However in some cases, if behavioural symptoms are becoming especially problematic, very low doses of these medications may have to be used. If this medication is prescribed, it is important that the healthcare professionals in charge of the person’s care monitor the situation carefully.6

Support from professionals

Using medication to treat dementia with Lewy bodies can be helpful. But it is also useful to get treatment from a wide range of healthcare professionals, such as physiotherapists, occupational therapists, dieticians and speech and language therapists.

The UK Parkinson's Excellence Network, launching in early 2015, will bring together health and social care professionals to transform care for people affected by Parkinson's, including those with Lewy body dementia.

The Excellence Network will be the one-stop-shop for Parkinson's collaboration, evidence, education and resources to drive service improvement.

If you would like to be kept up-to-date about the development of the Excellence Network you can email [email protected]. More information on the Excellence Network is on the Parkinson’s UK website www.parkinsons.org.uk/excellencenetwork

About David Burn

David is Director of Newcastle University’s Institute of Neuroscience, Director of Newcastle Biomedicine’s Clinical Ageing Research Unit and a Senior NIHR Investigator.

He qualified from Oxford University and Newcastle upon Tyne Medical School in 1985.  His MD was in the functional imaging of parkinsonism.  He runs the Movement Disorders service in Newcastle upon Tyne which provides a large regional service.

David was recently appointed as Clinical Director of Parkinson’s UK and will provide clinical leadership for the charity’s new UK Parkinson’s Excellence Network.

Research interests include Dementia with Lewy Bodies and progressive supranuclear palsy.  He was a member of the Special Interest Committee Task Force of the International Movement Disorder Society for Diagnostic Criteria for Parkinsonian Disorders (2002-3) and the Parkinson’s disease Dementia Task Force (2004-6). He was appointed NIHR-DeNDRoN Associate Director/National Lead for Parkinson’s disease in July 2010.

He was Clinical Reviews Editor for the Movement Disorder Journal from January 2007 before taking on an Associate Editorial role in January 2010.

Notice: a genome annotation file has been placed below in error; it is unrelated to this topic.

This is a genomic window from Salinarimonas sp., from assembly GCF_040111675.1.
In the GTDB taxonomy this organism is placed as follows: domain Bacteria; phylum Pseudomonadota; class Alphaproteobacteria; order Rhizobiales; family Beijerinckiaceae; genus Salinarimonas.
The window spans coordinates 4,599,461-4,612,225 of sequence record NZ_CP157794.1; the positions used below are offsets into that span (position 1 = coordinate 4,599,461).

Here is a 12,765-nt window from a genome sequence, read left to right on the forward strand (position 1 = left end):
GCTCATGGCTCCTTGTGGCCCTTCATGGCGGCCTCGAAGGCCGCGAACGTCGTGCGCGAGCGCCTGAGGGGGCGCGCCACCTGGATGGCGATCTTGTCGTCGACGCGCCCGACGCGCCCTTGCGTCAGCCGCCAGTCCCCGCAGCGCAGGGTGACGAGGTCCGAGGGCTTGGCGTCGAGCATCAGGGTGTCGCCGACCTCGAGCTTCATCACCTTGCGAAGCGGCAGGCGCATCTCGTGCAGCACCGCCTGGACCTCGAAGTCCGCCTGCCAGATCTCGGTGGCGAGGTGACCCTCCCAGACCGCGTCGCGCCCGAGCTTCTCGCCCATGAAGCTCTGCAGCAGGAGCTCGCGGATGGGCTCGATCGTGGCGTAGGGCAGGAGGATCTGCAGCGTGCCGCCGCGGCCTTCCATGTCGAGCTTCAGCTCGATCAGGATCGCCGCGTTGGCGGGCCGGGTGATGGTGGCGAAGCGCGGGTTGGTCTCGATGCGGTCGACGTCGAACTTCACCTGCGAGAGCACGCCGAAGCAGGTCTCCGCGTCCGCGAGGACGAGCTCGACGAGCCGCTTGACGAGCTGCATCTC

Professor Burn is an Officer (Treasurer-Elect) of the International Parkinson and Movement Disorder Society, having previously served as Chair of the MDS Congress Scientific Programme Committee (2011-2012). He has published over 220 articles on movement disorders in peer reviewed journals.

  1. National Collaborating Centre for Mental Health commissioned by the Social Care Institute for Excellence, National Institute for Health and Clinical Excellence. A NICE–SCIE Guideline on supporting people with dementia and their carers in health and social care (National Clinical Practice Guideline Number 42). London: The British Psychological Society & Gaskell and The Royal College of Psychiatrists, 2007; 67
  2. National Collaborating Centre for Mental Health commissioned by the Social Care Institute for Excellence, National Institute for Health and Clinical Excellence. A NICE–SCIE Guideline on supporting people with dementia and their carers in health and social care (National Clinical Practice Guideline Number 42). London: The British Psychological Society & Gaskell and The Royal College of Psychiatrists, 2007; 69
  3. Andersson M et al (2008) ‘The period of hypotension following orthostatic challenge is prolonged in dementia with Lewy bodies.’ Int J Geriatr Psychiatry; 23(2):192-8
  4. Human Molecular Genetics (2014) doi: 10.1093/hmg/ddu334First published online: June 27, 2014 - http://hmg.oxfordjournals.org/content/early/2014/06/27/hmg.ddu334.abstract?keytype=ref&ijkey=OkcuXKNjbhy9vlZ
  5. CKS (2011) Dementia Clinical Knowledge Summaries www.cks.nhs.uk/patient_information_leaflet/dementia [Accessed: December 2010]
  6. National Collaborating Centre for Mental Health commissioned by the Social Care Institute for Excellence, National Institute for Health and Clinical Excellence. A NICE–SCIE Guideline on supporting people with dementia and their carers in health and social care (National Clinical Practice Guideline Number 42). London: The British Psychological Society & Gaskell and The Royal College of Psychiatrists, 2007; 29
  7. National Collaborating Centre for Chronic Conditions. Parkinson’s disease: national clinical guideline for diagnosis and management in primary and secondary care. London: Royal College of Physicians, 2006; 123

Further Reading

Disclaimer: This article has not been subjected to peer review and is presented as the personal views of a qualified expert in the subject in accordance with the general terms and condition of use of the News-Medical.Net website.

Last Updated: Jan 5, 2015